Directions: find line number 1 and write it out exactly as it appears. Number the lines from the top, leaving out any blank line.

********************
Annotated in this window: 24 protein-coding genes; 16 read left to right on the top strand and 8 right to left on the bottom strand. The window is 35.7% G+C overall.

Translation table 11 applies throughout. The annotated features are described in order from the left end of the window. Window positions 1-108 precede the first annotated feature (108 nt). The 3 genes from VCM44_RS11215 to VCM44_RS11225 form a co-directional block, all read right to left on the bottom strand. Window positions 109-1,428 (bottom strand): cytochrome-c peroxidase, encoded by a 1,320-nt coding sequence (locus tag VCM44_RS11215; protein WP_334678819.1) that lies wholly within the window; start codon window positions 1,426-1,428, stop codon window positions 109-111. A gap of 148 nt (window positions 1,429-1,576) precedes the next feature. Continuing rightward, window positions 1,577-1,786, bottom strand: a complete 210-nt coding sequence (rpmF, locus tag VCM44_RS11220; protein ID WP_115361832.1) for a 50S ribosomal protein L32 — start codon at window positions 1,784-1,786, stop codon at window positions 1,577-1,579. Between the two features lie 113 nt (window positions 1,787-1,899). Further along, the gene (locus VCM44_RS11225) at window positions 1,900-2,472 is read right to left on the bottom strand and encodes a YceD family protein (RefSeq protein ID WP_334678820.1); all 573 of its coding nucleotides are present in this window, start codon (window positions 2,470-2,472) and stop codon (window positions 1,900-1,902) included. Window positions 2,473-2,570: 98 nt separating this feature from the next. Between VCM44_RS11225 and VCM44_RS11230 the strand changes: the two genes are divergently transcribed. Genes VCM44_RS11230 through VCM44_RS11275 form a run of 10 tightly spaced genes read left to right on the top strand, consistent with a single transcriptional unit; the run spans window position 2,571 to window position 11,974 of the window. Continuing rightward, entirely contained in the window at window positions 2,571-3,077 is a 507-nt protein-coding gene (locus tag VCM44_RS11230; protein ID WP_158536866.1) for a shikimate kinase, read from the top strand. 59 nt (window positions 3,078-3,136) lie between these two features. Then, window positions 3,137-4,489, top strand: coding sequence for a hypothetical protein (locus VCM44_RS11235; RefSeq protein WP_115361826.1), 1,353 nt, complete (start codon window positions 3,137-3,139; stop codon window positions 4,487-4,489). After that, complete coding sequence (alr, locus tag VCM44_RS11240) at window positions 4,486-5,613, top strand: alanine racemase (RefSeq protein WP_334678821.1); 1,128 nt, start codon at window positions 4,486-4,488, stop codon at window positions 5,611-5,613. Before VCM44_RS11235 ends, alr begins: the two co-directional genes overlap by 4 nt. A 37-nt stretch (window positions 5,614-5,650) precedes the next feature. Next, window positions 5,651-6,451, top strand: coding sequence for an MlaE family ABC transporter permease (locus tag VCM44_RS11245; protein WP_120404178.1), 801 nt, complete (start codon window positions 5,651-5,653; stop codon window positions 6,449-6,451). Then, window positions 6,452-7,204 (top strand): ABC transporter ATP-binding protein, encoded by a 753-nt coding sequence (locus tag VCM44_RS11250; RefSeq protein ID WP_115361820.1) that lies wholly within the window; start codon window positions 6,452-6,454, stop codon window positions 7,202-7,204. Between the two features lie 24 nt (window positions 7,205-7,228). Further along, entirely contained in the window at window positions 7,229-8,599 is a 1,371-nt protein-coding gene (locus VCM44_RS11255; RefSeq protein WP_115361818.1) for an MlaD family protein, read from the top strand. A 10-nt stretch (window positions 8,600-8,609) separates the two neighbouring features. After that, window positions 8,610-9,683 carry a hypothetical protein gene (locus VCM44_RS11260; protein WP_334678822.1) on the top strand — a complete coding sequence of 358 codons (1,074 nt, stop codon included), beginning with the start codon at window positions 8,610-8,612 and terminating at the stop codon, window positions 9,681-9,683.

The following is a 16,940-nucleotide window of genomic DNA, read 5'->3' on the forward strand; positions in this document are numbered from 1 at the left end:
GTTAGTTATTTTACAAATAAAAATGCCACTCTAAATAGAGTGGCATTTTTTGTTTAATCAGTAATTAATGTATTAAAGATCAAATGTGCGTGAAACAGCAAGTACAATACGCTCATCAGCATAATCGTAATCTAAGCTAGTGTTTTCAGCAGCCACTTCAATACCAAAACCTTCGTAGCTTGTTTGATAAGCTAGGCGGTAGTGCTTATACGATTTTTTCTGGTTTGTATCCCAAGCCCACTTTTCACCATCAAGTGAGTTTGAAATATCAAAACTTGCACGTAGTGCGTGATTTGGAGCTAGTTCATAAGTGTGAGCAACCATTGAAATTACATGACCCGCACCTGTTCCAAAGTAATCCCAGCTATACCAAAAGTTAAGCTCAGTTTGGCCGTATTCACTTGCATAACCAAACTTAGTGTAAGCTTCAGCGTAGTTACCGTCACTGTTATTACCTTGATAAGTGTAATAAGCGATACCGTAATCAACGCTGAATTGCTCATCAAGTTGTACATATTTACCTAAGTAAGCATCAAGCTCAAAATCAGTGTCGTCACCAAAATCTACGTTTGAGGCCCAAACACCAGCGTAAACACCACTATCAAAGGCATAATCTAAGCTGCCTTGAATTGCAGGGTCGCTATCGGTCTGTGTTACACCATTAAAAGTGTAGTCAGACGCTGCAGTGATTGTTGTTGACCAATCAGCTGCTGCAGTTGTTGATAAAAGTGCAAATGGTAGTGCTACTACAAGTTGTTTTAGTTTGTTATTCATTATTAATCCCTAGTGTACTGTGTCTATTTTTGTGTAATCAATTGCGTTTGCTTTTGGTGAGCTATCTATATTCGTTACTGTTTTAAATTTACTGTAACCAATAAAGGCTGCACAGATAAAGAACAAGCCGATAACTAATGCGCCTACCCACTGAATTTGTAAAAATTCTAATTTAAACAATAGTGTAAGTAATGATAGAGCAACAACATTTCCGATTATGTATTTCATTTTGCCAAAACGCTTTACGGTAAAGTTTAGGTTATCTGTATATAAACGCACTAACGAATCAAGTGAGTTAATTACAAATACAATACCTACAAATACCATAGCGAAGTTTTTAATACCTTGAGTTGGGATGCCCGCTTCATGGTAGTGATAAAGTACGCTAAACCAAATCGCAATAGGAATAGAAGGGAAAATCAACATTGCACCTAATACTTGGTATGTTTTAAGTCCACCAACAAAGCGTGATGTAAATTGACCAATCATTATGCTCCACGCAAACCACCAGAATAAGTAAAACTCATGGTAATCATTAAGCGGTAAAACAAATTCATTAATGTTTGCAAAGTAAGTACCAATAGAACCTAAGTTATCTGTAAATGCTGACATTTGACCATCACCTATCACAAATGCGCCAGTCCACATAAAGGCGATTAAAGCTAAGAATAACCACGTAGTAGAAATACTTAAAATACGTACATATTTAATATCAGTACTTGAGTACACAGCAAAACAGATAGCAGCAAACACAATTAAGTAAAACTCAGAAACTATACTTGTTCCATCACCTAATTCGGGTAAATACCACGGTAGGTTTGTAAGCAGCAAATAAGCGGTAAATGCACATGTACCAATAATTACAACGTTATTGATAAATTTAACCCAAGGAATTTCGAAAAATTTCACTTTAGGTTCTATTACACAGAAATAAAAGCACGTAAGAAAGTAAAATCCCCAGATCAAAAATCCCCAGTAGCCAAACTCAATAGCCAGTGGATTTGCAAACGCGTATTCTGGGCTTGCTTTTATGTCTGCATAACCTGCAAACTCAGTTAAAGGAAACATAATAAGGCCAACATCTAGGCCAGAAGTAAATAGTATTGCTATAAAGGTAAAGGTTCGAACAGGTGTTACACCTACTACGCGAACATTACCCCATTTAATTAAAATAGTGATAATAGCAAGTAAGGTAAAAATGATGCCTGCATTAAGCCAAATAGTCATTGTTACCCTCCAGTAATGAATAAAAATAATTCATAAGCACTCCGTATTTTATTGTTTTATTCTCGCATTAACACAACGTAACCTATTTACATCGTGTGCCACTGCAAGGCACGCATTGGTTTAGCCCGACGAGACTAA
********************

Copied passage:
Annotated in this window: 24 protein-coding genes; 16 read left to right on the top strand and 8 right to left on the bottom strand. The window is 35.7% G+C overall.